As part of the bipartisan deal, the tax credit will remain 30 percent through 2019, and then will become 26 percent for 2020 and 22 percent for 2021.
      An estimated 97,000 Americans are now employed installing solar energy systems across our country. While the price of solar panels has decreased by more than 60 percent since 2011, the demand has soared. In 2014, more than 1,200 megawatts of residential solar were installed and 32 percent of all new electric generating capacity in the U.S. came from solar energy.
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ALL IGNITION INTERLOCK PERMIT HOLDERS must have the permit and a valid state of Hawai`i identification card in their immediate possession while operating a vehicle equipped with the ignition interlock device. The new law, Act 40, goes into effect on Jan. 1.
A new law regarding ignition interlock devices goes into effect Jan. 1.
Photo from wikipedia
      For a first-time offense, the penalty is three consecutive to 30 days imprisonment, a fine of $250-$1,000, license revocation for an additional year and loss of privilege to operate a vehicle equipped with an ignition interlock device. 
      For an offense within five years of a prior conviction the penalty is thirty days imprisonment, a fine of $1,000, license revocation for an additional two years and loss of privilege to operate a vehicle equipped with an ignition interlock device.
      For an offense within five years of two or more prior convictions, the penalty is one-year imprisonment, a fine of $2,000, permanent license revocation and loss of privilege to operate a vehicle equipped with an ignition interlock device.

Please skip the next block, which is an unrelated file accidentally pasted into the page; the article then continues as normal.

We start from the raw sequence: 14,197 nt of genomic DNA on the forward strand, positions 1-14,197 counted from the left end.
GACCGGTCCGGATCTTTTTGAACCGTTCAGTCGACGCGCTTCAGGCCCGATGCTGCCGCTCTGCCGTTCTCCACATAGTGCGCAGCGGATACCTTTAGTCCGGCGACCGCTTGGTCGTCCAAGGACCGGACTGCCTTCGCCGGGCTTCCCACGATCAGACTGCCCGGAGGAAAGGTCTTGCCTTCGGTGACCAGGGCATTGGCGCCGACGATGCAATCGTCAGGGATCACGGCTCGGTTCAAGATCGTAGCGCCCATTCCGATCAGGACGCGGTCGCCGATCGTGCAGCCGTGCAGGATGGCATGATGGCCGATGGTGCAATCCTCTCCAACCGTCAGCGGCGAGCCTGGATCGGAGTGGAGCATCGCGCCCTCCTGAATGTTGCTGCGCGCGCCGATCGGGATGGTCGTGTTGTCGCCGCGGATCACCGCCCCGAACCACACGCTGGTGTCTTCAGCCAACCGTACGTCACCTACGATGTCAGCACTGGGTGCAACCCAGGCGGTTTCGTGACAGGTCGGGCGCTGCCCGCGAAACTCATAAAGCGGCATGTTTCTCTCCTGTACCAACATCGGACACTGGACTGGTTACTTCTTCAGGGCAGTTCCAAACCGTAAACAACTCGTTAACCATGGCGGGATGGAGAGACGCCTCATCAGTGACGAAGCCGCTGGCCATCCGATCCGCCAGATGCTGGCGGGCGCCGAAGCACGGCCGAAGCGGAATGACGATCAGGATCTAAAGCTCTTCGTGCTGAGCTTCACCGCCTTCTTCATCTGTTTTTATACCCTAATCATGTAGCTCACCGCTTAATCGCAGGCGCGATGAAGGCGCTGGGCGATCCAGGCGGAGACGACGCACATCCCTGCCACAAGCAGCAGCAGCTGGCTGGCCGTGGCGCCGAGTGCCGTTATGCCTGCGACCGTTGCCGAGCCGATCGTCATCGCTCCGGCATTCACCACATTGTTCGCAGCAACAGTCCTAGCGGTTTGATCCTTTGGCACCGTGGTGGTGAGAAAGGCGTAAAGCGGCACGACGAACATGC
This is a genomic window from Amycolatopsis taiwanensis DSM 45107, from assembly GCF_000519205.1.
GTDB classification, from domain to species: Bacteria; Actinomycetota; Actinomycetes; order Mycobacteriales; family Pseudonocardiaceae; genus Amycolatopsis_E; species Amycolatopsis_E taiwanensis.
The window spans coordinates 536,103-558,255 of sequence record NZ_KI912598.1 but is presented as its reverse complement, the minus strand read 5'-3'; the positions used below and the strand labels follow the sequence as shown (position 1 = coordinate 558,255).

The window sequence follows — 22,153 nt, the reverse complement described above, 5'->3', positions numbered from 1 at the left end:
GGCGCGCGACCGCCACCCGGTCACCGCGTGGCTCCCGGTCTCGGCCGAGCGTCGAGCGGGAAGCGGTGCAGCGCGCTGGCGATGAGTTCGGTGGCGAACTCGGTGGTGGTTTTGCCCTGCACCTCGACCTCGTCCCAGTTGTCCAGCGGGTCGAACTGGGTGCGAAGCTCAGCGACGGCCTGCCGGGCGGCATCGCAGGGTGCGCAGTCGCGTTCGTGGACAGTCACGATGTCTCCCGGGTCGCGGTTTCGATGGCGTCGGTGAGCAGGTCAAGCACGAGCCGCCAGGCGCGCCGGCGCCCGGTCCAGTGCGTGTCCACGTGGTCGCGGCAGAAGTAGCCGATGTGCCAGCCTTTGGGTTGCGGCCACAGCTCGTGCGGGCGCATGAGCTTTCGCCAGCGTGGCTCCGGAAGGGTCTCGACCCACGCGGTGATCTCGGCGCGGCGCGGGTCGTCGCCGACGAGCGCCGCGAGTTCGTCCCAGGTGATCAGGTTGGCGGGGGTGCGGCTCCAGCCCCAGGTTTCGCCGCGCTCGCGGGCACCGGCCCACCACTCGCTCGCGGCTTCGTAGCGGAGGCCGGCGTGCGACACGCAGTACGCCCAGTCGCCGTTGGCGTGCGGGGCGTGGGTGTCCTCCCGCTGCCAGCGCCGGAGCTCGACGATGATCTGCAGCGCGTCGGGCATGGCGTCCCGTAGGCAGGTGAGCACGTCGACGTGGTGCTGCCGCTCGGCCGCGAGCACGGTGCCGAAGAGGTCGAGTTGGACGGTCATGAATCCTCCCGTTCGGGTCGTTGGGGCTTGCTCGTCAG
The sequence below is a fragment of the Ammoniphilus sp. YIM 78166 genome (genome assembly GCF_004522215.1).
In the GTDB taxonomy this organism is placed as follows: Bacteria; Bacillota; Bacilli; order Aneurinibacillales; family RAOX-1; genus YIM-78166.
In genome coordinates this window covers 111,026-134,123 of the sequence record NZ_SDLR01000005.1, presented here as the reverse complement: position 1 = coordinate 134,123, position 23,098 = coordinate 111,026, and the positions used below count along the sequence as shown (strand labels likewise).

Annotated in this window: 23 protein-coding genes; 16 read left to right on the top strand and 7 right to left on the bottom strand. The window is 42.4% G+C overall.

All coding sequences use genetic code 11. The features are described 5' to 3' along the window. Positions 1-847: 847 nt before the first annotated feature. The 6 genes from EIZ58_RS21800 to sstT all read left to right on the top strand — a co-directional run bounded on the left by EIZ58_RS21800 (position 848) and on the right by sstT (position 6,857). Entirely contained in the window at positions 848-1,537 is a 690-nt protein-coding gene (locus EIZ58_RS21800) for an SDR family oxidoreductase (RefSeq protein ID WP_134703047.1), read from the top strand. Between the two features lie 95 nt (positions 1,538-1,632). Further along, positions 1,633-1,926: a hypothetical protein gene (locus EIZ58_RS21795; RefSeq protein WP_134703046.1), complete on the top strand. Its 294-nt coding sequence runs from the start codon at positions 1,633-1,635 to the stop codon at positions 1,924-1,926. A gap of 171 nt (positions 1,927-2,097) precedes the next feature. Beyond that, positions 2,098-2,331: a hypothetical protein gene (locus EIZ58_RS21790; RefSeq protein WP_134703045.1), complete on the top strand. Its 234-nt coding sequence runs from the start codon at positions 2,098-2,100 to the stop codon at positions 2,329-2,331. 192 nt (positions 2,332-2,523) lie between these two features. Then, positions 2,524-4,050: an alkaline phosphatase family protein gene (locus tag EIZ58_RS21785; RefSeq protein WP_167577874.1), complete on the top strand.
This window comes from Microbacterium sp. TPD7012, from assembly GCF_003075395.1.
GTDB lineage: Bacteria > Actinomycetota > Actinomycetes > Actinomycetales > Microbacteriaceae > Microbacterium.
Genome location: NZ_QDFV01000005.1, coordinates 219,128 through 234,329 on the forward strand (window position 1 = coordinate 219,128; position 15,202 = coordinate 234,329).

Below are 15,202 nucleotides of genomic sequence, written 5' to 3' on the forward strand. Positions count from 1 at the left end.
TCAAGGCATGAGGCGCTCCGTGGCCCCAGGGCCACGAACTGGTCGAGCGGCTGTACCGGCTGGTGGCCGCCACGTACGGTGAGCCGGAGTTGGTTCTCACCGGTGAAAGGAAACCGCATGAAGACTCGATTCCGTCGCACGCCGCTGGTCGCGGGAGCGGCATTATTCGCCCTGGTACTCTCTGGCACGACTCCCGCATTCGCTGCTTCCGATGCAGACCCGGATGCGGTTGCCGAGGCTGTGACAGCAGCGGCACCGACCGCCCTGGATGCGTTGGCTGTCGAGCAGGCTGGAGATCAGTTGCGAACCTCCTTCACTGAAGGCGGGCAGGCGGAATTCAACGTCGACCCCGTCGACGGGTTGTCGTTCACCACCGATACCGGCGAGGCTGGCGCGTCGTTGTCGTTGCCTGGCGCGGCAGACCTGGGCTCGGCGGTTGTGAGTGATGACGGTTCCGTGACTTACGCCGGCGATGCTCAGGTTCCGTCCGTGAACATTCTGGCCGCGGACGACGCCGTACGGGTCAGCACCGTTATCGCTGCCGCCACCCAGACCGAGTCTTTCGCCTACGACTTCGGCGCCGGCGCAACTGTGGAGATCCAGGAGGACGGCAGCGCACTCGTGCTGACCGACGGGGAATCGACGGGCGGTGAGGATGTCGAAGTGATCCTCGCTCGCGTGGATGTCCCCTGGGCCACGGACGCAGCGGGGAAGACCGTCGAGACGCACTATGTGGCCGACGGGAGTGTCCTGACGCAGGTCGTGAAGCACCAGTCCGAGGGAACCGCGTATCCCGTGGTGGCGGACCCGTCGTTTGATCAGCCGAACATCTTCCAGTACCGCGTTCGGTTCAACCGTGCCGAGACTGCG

Hawai`i Island residents may obtain identification cards at Driver License locations in Hilo and Kona. Applicants must present documentary proof of legal name, date of birth, Social Security number, legal presence and proof of principal residence address.
      In addition, Act 40 allows for a person whose license was revoked for Operating a Vehicle Under the Influence of an Intoxicant to apply for relicensing 30 days prior to the end of the revocation period, as long as the license is not issued prior to completion of the revocation period.
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KMC's Holiday Challenge continues through Dec. 31. Photo by Dave Berry
KILAUEA MILITARY CAMP’S Holiday Challenge continues as staff decorates for the season. Lights and Christmas displays are along the walkway fronting the historic stone cottages at KMC near the restaurant, bowling alley and Lava Lounge, which are open to the public. The public is asked to take a wintery evening stroll and to vote for their favorite decorated cottage. 

HAWAI`I VOLCANOES NATIONAL PARK rangers share their knowledge and love of the traditional Hawaiian cultural practice of coconut weaving Wednesday from 10 a.m. to 12 p.m. on the lanai of Kilauea Visitor Center. Participants learn how to transform coconut fronds into fun items and take home creations. Free; park entrance fees apply.

SUPPORT OUR SPONSORS AT PAHALAPLANTATIONCOTTAGES.COM AND KAUCOFFEEMILL.COM. KA`U COFFEE MILL IS OPEN SEVEN DAYS A WEEK.





See kaucalendar.com/Directory2015.swf
and kaucalendar.com/Directory2015.pdf.
See kaucalendar.com/KauCalendar_December2015.pdf.